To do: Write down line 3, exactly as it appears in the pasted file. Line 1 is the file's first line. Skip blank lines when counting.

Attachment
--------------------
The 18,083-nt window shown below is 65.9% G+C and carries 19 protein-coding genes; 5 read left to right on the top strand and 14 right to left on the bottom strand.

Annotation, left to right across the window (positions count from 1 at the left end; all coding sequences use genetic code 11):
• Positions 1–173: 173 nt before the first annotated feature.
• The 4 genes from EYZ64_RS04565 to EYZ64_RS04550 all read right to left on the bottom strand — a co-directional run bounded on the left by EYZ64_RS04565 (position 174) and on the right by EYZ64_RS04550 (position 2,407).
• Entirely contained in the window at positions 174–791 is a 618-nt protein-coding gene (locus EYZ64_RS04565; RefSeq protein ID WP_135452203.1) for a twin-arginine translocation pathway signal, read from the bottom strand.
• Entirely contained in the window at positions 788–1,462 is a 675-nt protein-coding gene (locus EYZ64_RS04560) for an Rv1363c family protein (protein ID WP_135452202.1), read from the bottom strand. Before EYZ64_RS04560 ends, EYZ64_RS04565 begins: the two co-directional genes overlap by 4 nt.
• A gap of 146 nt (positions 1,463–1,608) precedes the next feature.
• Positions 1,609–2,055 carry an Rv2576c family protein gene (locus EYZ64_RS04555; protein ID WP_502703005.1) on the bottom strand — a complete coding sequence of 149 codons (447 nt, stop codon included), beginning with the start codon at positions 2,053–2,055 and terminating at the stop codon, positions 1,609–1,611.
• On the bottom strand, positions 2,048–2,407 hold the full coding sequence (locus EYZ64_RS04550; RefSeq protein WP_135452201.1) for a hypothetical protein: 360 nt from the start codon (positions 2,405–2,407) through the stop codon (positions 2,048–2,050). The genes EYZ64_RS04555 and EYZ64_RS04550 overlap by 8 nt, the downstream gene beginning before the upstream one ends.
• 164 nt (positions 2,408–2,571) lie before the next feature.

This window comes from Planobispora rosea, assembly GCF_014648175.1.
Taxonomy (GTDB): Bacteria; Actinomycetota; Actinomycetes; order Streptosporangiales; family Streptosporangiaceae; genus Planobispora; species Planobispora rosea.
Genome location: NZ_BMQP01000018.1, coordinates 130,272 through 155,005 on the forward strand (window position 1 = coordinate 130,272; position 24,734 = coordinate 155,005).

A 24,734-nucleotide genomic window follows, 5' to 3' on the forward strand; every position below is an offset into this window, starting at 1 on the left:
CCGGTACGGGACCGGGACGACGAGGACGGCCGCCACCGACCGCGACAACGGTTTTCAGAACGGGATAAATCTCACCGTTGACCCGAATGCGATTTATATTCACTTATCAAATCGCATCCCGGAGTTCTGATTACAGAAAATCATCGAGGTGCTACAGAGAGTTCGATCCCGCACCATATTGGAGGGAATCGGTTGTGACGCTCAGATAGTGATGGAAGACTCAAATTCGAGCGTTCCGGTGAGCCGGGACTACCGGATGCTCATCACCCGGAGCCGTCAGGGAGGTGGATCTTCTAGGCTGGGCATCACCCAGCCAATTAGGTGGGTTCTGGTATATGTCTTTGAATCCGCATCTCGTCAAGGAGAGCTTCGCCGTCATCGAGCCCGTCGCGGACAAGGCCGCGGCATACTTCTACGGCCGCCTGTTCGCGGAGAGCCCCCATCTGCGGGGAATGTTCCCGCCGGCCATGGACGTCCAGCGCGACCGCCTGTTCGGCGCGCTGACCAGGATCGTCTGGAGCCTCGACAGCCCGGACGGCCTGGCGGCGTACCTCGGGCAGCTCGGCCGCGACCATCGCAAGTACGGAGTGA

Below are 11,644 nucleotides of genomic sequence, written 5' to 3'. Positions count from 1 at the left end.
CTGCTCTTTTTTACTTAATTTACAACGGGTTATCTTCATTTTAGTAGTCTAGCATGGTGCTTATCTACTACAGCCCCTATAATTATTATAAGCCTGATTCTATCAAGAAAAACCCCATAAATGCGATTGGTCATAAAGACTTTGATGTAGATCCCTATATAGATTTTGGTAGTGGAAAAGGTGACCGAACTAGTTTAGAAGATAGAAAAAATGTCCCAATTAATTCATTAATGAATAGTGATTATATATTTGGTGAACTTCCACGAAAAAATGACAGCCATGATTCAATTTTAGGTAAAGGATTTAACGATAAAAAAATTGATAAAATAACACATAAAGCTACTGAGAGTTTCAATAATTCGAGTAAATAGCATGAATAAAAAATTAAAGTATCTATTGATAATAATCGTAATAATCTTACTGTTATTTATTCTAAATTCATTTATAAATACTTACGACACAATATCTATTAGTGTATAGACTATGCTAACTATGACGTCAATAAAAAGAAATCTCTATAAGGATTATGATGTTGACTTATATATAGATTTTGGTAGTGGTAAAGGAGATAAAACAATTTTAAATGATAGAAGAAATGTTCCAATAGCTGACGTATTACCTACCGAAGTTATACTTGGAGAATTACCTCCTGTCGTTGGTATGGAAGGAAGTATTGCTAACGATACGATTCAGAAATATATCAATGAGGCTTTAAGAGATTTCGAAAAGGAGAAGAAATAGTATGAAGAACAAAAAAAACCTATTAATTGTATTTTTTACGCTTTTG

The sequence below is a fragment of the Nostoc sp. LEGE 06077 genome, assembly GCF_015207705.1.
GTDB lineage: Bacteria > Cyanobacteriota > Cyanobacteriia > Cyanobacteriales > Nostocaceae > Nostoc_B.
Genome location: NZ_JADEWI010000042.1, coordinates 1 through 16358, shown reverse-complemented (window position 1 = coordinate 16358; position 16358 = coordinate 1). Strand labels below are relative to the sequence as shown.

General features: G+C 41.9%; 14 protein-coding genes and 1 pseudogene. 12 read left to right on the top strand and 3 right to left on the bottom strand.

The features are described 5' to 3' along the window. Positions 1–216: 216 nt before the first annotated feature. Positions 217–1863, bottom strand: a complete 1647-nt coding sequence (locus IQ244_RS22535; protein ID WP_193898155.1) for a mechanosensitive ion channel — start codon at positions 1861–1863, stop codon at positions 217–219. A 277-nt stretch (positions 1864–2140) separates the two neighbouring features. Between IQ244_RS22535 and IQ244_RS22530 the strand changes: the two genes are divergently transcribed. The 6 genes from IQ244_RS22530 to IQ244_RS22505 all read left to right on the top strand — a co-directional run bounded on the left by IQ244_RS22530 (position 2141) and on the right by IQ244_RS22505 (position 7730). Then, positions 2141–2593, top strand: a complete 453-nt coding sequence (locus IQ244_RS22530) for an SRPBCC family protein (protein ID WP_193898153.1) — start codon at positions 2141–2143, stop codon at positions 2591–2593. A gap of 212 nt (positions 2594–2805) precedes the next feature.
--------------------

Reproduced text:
• Positions 1–173: 173 nt before the first annotated feature.